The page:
It was in Baltimore that Holiday found solace and relief from the violence and hardships she faced from a young age, in the process carving out a bold, fiercely individual identity.  Literary scholar Saidiya Hartman describes the self-asserting, independent Black women who lived in New York City and Philadelphia in this same era as living wayward, beautiful lives full of intertwined hurt and promise.  She encourages her readers to marvel at the radical hope of these women and the freedom that they carved out wherever they could.  Hartman also discusses how they lived adaptive sexual lives, seizing sexual freedom and applying it across lines of gender and race. While some biographers suggest Holiday was bisexual, no definitive evidence has been found proving she identified as such.  Regardless of the truth of the claim, sexuality provided another area for the exertion of individual freedom.  On-stage, under the lights, Holiday was free from social constraints and embodied the freedom Hartman describes. Through her performances, she made real a new image of a Black woman in America. She was one of the first Black Americans to perform with an all-white band.  She sang in the country’s most-famous venues, from Café Society to Carnegie Hall, in front of largely white audiences. She continued to perform “Strange Fruit” as what she called a “personal protest” despite the horrifying images she said it brought to her mind, in hopes it would bring similar potentially life-changing images to the minds of audience members.  She also spoke out about the racism she faced throughout her career, writing in her autobiography that, “You can be up to your boobies in white satin, with gardenias in your hair and no sugar cane for miles, but you can still be working on a plantation.”  This radical, outspoken Billie Holiday must receive more attention in public history and memory. It is also effectively the opposite of the Holiday portrayed in the first film about her life.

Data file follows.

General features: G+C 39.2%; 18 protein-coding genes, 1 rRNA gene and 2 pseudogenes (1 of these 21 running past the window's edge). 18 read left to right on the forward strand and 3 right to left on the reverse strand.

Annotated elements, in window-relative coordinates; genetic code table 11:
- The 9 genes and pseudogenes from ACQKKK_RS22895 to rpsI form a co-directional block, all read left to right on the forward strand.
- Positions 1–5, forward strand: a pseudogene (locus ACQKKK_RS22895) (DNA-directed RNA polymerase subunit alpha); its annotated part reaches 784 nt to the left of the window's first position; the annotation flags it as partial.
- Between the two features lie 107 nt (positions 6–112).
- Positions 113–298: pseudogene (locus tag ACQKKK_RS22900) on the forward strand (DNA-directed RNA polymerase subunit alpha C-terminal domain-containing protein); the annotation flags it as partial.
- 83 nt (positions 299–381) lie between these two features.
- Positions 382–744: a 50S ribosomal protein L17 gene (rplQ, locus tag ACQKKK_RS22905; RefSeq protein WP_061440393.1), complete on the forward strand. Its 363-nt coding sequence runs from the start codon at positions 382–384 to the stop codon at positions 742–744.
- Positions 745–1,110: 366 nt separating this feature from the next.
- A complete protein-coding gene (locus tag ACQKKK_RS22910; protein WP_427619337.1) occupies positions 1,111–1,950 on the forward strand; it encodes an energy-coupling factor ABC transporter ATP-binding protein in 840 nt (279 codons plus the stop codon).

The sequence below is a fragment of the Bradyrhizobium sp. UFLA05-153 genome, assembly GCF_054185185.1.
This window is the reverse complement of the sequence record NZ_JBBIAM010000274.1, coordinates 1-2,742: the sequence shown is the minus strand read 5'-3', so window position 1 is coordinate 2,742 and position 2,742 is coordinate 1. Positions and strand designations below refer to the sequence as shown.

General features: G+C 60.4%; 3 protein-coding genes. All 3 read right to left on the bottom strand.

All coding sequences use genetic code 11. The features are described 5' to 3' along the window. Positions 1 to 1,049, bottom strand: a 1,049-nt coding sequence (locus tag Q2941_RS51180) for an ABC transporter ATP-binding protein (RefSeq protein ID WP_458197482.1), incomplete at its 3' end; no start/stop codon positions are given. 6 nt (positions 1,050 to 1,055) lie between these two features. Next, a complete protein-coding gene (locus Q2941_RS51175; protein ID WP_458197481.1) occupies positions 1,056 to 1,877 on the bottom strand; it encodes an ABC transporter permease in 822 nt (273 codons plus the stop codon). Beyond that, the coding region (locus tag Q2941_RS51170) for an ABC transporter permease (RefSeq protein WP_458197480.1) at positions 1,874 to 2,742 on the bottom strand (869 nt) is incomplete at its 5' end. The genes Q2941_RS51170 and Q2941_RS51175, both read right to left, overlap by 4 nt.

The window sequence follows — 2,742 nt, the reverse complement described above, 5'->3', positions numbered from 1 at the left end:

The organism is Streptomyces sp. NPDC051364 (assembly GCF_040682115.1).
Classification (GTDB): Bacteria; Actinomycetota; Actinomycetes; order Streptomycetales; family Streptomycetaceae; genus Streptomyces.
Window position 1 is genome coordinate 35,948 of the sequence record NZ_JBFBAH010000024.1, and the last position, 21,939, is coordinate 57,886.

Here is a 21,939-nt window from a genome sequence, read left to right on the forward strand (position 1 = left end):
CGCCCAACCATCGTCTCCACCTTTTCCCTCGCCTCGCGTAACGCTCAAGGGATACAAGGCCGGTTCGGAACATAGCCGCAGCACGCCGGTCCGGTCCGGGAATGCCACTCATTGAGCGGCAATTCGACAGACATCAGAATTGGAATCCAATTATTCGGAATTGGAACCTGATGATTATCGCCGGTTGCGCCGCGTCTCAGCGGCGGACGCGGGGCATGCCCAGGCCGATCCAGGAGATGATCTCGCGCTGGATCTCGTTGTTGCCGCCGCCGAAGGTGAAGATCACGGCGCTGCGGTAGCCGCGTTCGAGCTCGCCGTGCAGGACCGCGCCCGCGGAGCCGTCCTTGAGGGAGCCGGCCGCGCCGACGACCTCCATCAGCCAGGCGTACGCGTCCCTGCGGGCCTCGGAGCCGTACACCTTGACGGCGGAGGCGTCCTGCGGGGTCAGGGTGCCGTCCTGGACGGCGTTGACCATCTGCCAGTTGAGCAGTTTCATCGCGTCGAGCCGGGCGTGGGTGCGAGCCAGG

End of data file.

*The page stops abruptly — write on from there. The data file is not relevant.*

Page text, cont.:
The 1972 film Lady Sings the Blues now stands as an embodiment of much of what is wrong with public memory of Billie Holiday. It portrays her as the villain in her own story, as “not woman enough” to share her musical gifts with the world without relying on the “crutch” of heroin use, as her future husband Louis McKay tells her halfway through the film.  As Davis writes of the film, it “tends to imply that her music is no more than an unconscious and passive product of the contingencies of her life,” rather than a domain of resistance and self-assertion.  Addiction is presented as a character flaw, Holiday’s music as inferior to her vices, and her life ultimately as in need of rescue. This culminates in a scene where McKay proposes to her in the medical center where she is receiving addiction treatment, swooping in at this moment of great vulnerability to promise to take care of her.  Once she leaves the treatment facility her band throws her a welcome home party. She tells them it is time for her to stay home, cook for her husband, and have children, completing the patriarchal narrative arc.  The film’s treatment of Holiday’s struggles with addiction is completely opposed to the crucial current efforts at the highest levels of the historical profession to embrace empathetic practice.  Holiday was ahead of her time in understanding unjust approaches to addiction, writing, “People on drugs are sick people. So now we end up with the government chasing sick people like they were criminals, telling doctors they can’t help them, prosecuting them.”  Hopefully, as American society works towards destigmatizing mental illness and treating it as the disease that it is, this approach will also be applied to people of the past.